Mourning Pepsi Free.

(Holidailies #9)
I’ve noticed a lot of tight, acid-washed jeans (or acid-washed jeggings?) in the last few days; so many that I fear they are a THING again rather than just an ironic commentary on something hipsters think is important.

Abominable. Disgraceful. Unforgiveable. Jeans deserve better than this. HUMANITY deserves better than this.

However, it did remind me of that I had this photographic evidence of my own dalliance with The Evil, Tainted Denim, which makes me laugh every time I see it.

1980s

My tiny cousin Julia is now an Oxbridge-educated professor. Pre-teen me was far less impressed with her even more pre-teen self back then. Smug ‘I’m, like, SOO over life’ face had been nearly perfected. I also look a lot like my older brother here. Those things might be related. Nice Jesus-y quote on the wall of Grandma and Grandpa’s den, too.

I remember these jeans really well because my mother thought they were criminally expensive (but I neeeeeeeeded Levi’s) and catastrophically ugly. Right on both counts, Mum.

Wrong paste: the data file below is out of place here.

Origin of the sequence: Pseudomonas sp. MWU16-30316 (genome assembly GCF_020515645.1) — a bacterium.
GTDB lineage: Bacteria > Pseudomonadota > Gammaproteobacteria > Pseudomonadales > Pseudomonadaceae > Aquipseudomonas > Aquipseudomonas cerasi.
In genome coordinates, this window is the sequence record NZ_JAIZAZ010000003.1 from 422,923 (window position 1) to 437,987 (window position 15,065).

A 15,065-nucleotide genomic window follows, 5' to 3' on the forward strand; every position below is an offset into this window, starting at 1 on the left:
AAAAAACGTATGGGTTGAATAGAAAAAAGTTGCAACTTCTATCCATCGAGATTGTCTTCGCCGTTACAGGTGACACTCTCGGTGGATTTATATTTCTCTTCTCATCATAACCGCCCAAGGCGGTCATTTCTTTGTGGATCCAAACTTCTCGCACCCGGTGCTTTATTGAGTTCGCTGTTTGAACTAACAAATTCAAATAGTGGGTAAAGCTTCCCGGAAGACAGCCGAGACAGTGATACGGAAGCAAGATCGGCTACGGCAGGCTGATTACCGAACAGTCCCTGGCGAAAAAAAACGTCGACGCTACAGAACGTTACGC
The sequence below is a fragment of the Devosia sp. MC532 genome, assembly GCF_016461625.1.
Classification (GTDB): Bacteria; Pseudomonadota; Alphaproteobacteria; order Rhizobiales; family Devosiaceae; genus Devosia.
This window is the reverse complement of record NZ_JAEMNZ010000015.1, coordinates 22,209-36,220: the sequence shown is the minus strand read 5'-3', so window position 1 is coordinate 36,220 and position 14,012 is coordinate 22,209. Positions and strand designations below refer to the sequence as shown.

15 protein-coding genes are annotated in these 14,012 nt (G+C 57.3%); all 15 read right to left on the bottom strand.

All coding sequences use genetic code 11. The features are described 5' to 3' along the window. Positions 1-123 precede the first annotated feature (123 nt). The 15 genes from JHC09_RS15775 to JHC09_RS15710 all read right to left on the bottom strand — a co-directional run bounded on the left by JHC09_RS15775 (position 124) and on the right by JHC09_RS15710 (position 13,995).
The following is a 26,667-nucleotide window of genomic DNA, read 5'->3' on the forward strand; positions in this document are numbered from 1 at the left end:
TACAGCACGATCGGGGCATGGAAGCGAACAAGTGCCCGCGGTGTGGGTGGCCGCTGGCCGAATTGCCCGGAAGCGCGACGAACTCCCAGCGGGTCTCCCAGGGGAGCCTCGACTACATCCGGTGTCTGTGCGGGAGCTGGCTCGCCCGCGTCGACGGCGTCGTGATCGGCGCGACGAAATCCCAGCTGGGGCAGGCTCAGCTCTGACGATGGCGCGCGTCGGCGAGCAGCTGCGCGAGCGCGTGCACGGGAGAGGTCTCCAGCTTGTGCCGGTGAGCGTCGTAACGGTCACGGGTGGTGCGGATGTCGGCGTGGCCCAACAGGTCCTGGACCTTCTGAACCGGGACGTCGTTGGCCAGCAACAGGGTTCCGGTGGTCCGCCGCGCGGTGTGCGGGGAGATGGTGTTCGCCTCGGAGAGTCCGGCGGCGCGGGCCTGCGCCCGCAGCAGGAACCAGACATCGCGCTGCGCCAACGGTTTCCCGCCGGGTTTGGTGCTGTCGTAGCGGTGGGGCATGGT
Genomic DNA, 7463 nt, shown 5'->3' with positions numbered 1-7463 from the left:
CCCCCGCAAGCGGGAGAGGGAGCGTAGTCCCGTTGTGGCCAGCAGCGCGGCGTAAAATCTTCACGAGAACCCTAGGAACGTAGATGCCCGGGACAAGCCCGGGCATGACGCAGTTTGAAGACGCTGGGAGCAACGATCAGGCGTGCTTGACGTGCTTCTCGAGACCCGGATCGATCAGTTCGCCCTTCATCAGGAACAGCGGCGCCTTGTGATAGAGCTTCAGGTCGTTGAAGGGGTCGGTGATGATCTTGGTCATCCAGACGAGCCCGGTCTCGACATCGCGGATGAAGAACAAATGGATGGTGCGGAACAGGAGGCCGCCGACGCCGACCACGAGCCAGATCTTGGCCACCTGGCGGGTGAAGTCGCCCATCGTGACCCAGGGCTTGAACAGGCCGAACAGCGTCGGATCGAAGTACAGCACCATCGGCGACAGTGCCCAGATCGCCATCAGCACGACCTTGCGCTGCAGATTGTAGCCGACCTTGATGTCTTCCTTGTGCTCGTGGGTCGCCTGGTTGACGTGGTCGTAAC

Why I paired them with a polo under a sweatshirt, I may never know. But this was probably taken in 1989, and, really, we were all guilty of looking ridiculous back then. I was probably wearing them with ratty Reebok high tops when I was outside.

This marks one of many brief attempts at being cool. This one was particularly brief as this was mid-growth spurt (check out the crazy long legs already). Within a year, I was not only nearly full adult height (I think I got to 5’8 – for reference, my cousin in the photo has topped out at 4’11). Within about three weeks of buying these jeans, my hips were too big for them. Hell, I could barely squat in them IN THE STORE. (‘No, Mom, they’re totally fine, I swear!’)

(These were 27″ inch waisted jeans. Why I still remember that, I have no idea, but it makes me laugh when I go into stores and see how feckin’ small that is. I thought I was enormous back then. Nope, just tall and pubescent.)

It really is a shame how image and label-conscious 12-year-olds can because it’s a really stupid time to buy them anything that isn’t disposible. We should just issue them with old-fashioned potato sacks and be done with it.

 

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